## Introduction to Bayes’ Theorem

Bayes' theorem relates to the concept of probability in mathematics. It is one of the formulas that have their practical application in almost all the areas that derive their results from predictions and probability. One can think of weather predictions where the meteorologists use the Bayes' Theorem to predict the day-to-day weather forecast. The scientist can even forewarn the people about prevailing possibilities of bad weather so they can make the required arrangements. Similarly, there are many other fields where Bayes' Theorem is applied. Let’s see more details about Bayes’ theorem.

### Components of Bayes’ Theorem

Bayes' theorem is a tool to calculate the probability of an event taking place. This could be done using Conditional probability. There are two types of probabilities namely, dependent and independent ones. This can be explained using the example of coins. If a person tosses a single coin the probability of getting heads depends upon the probability of getting tales. This is called a dependent event. On the other hand, if you toss two different coins the probability of getting heads or tales on two coins doesn't depend on each other. This is called an independent event. The concept of conditional probability under Bayes' theorem calculates dependent events.

### Bayes’ Theorem of Probability

We can revise probabilities when new or additional information is supplied by a random experiment or ds. The revision of old (given) probabilities in the light of additional information is of immense help to business and management executives in arriving at a valid decision in the face of uncertainties. The procedure for revising probabilities due to a specific cause is known as Bayes’ theorem and it was originally developed by Rev. Thomas Bayes. It gives a probability law relating a posteriori probability to a priori probability. Bayes’ theorem formula is actually of great help if we want to calculate conditional probability.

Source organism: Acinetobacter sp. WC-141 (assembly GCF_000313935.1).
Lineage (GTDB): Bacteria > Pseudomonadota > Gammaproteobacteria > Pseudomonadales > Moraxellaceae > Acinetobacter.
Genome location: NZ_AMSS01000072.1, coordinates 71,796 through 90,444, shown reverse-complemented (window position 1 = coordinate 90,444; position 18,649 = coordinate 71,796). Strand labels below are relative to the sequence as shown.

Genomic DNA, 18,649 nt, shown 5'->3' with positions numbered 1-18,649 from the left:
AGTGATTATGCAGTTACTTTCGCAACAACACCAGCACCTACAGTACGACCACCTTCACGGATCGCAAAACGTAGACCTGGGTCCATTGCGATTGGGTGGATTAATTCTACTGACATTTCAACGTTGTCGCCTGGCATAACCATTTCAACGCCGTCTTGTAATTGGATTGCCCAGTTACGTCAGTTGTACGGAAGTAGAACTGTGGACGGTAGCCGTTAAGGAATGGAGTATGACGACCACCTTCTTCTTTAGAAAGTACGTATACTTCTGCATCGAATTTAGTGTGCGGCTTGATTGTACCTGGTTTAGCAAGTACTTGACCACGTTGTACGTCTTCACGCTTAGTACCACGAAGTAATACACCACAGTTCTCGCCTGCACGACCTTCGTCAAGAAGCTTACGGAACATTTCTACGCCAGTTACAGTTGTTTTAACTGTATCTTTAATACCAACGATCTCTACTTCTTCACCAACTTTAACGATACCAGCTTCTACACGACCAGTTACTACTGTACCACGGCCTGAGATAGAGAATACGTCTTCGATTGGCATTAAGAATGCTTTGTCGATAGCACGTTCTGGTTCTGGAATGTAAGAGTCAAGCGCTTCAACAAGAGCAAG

### What is a Conditional Probability?

Sometimes an event or an outcome occurs based on previous occurrences of events or outcomes, this is known as conditional probability. We can calculate the conditional probability if we multiply the probability of the preceding event by the updated probability of the succeeding, or conditional, event.

### Understanding Conditional Probability

The concept of the conditional probability of Bayes' theorem could be better explained using the marble example. Following is the example:

Example:

There is a bag of five marbles. Three marbles are red and two are black in colour. A student is asked to pick out the black marbles. Here the probability of picking out black marble is dependent upon the other marbles that give us equation ⅖.

Now a student is asked to pick out another black marble from the bag. The probability of picking out this black marble is ¼. The possibility of picking black marble now depends upon the event of taking out black marble that was taken out before. This is called conditional probability which is a dependent event.

### Bayes' Theorem Solved Examples

Given below are a few Bayes' Theorem examples that will help you to solve problems easily.

Example 1) Three identical boxes contain red and white balls. The first box contains 3 red and 2 white balls, the second box has 4 red and 5 white balls, and the third box has 2 red and 4 white balls. A box is chosen very randomly and a ball is drawn from it. If the ball that is drawn out is red, what will be the probability that the second box is chosen?